Millicent stock agents are confident they can meet the minimum yearly throughput of 8500 head of cattle set by Wattle Range Council in order to keep the local saleyards open.
The facility was slated for closure on June 30 but the February monthly council meeting had a convincing 8/2 vote to keep it open “with strings attached”. The saleyards must meet the 8500 minimum target, with agents expected to pay an industry comparable access fee and the situation will be revisited if major infrastructure expenditure is required by regulatory authorities.
For their part, council has agreed to earmark funds in each annual budget for maintenance with the current backlog estimated at $535,000 and not including lighting repairs/replacement. The first confidential budget workshop for the 2021/22 blueprint has already been held.
At present, the yearly cattle throughput is 10,500 and four stock agent firms contribute almost $50,000 per annum in various fees and charges. Elders agent and Millicent Stock Agents Association chairman Scott Altschwager said each firm paid $936 to council each year and this comprised an access fee and office hire.
He said the agents pay a third of the yard fees charged to the producer. “We pay $4 of the $12 per head yard fee and the farmer pays the rest,” Mr Altschwager said. “The minimum throughput of 8500 is achievable.”
The successful motion followed 75 minutes of debate and was twice amended. Sitting in the public gallery were 15 farmers and stock agents. A number of them including Sandi Bell, Bevan and Kathleen Staude and Garth and Shirley Huppatz had earlier written to the council imploring them to keep the saleyards open.
“An appropriate budget needs to be put in place for regular maintenance, in order to make our assets better and keep the stock coming through our yards to prosper,” wrote the Bell and Huppatz families. “Our producers, stock agents, livestock carriers and various businesses, will suffer from the loss of our saleyards.
“No saleyards, no money for Millicent and the rest of the Wattle Range district.” Midway through the debate, the meeting was closed to the public for 15 minutes after Cr Dale Price said he had information about the management arrangements at other saleyards which he wanted to share with council on a confidential basis.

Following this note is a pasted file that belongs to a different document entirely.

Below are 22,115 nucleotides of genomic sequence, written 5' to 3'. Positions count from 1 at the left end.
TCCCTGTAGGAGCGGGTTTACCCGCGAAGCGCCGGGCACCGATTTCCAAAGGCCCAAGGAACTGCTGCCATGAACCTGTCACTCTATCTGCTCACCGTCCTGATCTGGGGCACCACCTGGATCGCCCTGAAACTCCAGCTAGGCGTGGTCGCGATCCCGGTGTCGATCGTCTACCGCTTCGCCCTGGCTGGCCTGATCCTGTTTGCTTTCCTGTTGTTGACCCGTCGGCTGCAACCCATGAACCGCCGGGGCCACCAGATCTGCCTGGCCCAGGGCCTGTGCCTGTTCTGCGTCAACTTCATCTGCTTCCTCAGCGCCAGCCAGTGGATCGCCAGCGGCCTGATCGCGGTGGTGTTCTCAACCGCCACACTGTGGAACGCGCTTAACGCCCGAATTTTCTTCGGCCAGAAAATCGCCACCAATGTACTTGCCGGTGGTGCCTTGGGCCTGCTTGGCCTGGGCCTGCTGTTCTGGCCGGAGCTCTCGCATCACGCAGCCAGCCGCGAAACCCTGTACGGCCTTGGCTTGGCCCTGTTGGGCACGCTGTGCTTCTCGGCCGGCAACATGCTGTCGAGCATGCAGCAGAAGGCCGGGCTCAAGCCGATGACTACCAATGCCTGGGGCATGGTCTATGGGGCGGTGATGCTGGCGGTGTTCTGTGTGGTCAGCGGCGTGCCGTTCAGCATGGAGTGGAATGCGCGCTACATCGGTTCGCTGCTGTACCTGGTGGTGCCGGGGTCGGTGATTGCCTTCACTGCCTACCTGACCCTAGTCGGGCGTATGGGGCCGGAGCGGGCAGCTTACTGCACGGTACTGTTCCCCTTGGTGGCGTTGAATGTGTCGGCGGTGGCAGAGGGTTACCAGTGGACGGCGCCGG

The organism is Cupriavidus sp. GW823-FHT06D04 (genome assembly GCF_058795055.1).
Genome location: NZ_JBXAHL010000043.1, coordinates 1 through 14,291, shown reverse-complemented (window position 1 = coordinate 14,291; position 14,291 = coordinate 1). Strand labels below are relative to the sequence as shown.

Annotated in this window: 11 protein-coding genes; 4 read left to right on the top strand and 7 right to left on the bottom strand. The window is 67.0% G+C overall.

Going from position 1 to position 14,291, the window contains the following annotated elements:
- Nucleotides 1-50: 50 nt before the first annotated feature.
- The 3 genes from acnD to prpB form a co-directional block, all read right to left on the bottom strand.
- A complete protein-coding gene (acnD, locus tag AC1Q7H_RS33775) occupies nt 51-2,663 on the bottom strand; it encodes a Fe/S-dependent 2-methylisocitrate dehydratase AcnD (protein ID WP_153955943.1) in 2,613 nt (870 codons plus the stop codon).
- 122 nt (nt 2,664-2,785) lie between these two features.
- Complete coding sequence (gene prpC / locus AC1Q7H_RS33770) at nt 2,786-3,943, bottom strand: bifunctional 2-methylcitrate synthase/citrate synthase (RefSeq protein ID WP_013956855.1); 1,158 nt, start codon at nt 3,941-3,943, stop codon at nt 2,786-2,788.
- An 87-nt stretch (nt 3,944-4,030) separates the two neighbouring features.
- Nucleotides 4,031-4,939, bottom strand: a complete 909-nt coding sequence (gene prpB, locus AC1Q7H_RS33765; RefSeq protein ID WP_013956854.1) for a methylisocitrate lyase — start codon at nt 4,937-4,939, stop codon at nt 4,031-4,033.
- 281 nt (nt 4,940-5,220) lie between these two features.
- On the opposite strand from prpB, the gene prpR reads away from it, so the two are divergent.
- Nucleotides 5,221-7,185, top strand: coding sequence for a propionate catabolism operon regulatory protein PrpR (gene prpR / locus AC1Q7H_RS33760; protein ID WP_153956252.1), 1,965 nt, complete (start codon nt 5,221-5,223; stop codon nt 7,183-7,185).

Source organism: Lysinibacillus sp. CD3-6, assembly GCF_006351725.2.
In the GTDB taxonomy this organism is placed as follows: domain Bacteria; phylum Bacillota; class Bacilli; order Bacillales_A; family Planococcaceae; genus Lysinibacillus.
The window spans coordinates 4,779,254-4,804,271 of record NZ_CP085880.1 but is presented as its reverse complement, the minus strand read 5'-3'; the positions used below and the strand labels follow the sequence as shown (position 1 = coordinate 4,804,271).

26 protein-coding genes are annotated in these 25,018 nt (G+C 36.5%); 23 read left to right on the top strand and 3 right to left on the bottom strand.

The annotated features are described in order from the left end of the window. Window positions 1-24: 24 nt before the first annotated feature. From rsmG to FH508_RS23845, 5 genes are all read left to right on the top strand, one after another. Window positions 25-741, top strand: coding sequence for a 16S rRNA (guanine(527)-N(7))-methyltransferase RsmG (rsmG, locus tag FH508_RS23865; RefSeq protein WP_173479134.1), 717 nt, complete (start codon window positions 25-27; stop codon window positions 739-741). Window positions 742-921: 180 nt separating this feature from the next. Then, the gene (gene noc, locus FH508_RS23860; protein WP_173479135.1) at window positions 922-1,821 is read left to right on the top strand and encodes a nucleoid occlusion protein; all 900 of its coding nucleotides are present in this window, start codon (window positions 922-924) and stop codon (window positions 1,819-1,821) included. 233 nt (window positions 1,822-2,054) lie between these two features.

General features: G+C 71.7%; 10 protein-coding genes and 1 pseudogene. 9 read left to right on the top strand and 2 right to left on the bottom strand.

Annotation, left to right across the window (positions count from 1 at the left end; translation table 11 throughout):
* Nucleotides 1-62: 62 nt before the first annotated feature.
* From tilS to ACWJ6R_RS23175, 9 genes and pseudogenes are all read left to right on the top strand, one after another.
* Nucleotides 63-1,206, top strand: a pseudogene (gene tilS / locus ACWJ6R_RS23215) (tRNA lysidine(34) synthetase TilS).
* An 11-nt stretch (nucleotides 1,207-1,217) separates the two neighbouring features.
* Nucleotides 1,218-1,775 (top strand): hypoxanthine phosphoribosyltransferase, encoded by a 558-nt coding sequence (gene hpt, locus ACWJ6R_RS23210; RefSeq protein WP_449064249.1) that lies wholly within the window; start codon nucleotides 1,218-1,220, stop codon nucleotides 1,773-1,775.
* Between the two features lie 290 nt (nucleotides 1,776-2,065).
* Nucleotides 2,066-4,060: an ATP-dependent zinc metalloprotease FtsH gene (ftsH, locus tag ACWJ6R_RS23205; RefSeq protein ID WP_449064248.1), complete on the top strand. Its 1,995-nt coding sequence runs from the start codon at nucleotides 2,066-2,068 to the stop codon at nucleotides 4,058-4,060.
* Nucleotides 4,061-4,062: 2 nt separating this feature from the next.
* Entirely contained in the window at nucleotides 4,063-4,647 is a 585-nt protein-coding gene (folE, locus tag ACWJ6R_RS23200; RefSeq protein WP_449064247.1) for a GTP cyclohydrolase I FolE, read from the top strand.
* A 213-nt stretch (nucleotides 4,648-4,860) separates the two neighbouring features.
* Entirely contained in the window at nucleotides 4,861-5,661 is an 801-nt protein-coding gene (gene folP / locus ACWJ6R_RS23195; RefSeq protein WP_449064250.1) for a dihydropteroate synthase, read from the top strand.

The meeting reconvened after the closed session and an attempt to extend the debate by 30 minutes was thwarted by Mayor Des Noll. With the vote deadlocked at five votes apiece, Mr Noll voted against the motion. The majority of the councillors made lengthy contributions.
Cr Dennis Muhovics said the cost of operating and maintaining the saleyards should be weighed up by the fact the council will have an income of $125m in the next five years. According to Cr Moira Neagle, expenditure on the saleyards was justified and she pointed out council had spent $500,000 on the town square at Penola.
Cr John Drew said the onus was on the producers to send their cattle to the local market. According to Cr Price, many kilometres of unsealed roads could be graded for the amount of money expended on keeping the Millicent saleyards operational.
“The saleyards benefit a relatively small number,” Cr Price said. Cr Burrow said a surcharge on each head of cattle sold could assist the financial situation. Cr Rick Paltridge was strident in his opposition to the saleyards owing to the heavy financial impost on council.
According to Cr Paltridge, the decision related to the management of public finances. When the motion from Cr Drew to continue the conditional operation of the saleyards was put to the meeting, the only opponents were Crs Paltridge and Burrow who both represent the Penola-based Riddoch ward.
Sorby Adams ward representaticve Cr Deb Agnew was an apology from the meeting. The next Millicent sale starts at 8.30am today.